Whole Foods Soaring

A blog about business and economics.
May 8 2013 9:48 AM

Whole Foods Soaring on Rising Revenues and Profit Margins, the Competition May Be Doomed

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People crowd a Whole Foods store in Manhattan before the arrival of Hurricane Irene on Aug. 26, 2011

Photo by Mario Tama/Getty Images

Whole Foods had a stellar earnings announcement (PDF) yesterday evening announcing 8.5 percent identical-store sales growth and 13.6 percent overall sales growth. Strong growth was, to an extent, to be expected as the company had announced a deliberate strategy of lowering profit margins to try to expand sales outside their stereotyped high price "whole paycheck" niche. Except gross margins actually went up slightly.

The reason for this is particularly interesting, because it suggests that in Whole Foods' stronger markets its downscale competitors may be facing a real cycle of doom.

Whole Foods didn't raise prices. Instead, the improvement was "driven by an improvement in occupancy costs as a percentage of sales." That's to say that Whole Foods has a lot of fixed costs associated with keeping its stores open. So when more people shop, that not only improves sales it improves profit margins because now the fixed costs are spread across a larger number of items sold. And at least judging by the experience of the Whole Foods near my house, the company is very good at hiring cashiers who move the line quickly and effectively, so they have the ability to process tons of customers if the demand is there. The flipside of this is that if competitors lose business to Whole Foods, not only does their revenue decline but their margins go down too. And groceries are not a very high margin business. You can tip over the edge into a kind of death spiral where falling sales lead to falling margins which forces you to either raise prices or reduce the quality of the shopping experience.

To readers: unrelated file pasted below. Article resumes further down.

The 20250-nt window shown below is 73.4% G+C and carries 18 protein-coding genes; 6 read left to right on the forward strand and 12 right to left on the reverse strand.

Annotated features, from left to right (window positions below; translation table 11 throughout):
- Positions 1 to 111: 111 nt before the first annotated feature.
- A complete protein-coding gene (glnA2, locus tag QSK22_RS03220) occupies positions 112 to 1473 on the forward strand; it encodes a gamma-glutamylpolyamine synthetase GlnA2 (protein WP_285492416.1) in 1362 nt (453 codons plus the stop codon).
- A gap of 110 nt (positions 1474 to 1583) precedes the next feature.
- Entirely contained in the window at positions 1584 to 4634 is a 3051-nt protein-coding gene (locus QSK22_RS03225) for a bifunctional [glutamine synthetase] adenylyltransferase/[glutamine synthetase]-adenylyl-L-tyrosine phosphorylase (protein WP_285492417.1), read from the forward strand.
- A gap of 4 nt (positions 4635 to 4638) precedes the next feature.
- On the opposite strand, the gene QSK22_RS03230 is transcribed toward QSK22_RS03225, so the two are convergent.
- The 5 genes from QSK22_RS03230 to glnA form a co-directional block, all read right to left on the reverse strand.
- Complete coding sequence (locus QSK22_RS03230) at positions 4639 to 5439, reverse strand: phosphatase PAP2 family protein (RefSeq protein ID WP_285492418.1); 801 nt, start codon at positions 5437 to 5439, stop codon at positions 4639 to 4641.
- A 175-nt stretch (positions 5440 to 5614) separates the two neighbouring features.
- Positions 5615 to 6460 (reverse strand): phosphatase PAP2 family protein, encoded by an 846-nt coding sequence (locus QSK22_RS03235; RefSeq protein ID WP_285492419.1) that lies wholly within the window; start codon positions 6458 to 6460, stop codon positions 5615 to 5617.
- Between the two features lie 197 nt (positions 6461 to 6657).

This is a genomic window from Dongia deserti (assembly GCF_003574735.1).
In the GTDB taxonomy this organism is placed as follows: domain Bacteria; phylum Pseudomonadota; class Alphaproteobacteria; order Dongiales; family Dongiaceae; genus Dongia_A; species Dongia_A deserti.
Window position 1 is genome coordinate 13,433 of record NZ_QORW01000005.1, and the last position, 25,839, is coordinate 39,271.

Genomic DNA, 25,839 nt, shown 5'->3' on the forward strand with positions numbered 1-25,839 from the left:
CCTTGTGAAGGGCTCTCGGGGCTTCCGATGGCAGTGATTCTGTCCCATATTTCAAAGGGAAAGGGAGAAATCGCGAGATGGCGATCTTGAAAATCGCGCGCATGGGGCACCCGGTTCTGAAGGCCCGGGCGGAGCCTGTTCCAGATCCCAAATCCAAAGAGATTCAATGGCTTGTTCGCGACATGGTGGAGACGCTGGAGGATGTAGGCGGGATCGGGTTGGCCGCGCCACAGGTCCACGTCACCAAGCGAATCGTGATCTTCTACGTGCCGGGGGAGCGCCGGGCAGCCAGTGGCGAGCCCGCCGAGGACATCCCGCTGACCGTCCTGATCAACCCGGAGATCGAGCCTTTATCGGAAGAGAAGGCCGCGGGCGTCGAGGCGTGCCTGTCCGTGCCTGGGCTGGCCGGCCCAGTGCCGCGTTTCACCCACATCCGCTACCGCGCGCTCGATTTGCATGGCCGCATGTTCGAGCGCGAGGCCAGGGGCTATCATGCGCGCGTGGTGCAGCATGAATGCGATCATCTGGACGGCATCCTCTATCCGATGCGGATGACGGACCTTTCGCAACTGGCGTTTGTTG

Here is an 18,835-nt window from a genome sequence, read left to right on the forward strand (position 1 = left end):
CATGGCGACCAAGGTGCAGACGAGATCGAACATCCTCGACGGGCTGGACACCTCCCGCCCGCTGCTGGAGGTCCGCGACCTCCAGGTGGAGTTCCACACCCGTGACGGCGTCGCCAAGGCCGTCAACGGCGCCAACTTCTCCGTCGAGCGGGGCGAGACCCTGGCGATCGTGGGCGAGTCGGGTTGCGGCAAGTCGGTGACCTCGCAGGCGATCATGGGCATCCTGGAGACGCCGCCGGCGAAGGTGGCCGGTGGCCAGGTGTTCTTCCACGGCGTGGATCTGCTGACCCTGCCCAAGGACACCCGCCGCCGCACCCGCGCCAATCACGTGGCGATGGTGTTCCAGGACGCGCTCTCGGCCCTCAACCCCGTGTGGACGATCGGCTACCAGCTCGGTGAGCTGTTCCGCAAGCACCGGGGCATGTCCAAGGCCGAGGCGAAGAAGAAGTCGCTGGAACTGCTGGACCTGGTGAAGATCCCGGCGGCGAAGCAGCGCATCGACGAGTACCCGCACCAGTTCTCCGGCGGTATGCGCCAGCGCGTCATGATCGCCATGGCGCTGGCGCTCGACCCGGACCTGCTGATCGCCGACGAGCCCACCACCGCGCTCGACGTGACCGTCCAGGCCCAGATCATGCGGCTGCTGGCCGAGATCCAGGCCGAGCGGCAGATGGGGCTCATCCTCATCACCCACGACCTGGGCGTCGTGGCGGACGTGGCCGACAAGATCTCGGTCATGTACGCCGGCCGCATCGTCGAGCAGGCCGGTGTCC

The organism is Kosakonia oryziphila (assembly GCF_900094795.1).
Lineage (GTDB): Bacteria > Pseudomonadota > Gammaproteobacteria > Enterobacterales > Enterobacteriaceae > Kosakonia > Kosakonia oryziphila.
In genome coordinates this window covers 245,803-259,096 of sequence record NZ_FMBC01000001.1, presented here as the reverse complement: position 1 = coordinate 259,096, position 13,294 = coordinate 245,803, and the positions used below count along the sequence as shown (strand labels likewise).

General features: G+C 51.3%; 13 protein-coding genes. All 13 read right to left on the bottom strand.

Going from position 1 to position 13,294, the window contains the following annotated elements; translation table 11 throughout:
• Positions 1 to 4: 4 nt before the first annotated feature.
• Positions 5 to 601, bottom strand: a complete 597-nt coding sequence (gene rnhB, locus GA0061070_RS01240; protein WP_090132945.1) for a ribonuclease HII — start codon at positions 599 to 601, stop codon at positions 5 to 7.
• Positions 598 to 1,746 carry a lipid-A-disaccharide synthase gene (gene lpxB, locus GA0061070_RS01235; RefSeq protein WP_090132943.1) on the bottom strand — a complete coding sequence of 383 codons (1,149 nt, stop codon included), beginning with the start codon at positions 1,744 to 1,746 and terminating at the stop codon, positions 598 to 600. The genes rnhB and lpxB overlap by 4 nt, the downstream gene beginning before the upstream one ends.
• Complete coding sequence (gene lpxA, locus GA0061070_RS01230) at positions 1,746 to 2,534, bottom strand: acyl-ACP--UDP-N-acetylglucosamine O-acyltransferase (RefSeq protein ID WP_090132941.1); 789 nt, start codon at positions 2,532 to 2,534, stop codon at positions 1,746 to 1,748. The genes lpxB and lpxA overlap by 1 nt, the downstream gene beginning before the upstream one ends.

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Traditional supermarkets in big cities are in particular trouble because not only is Whole Foods succeeding like gangbusters, Walmart has reached saturation in its traditional markets and is increasingly building urban format stores.

Matthew Yglesias is the executive editor of Vox and author of The Rent Is Too Damn High.

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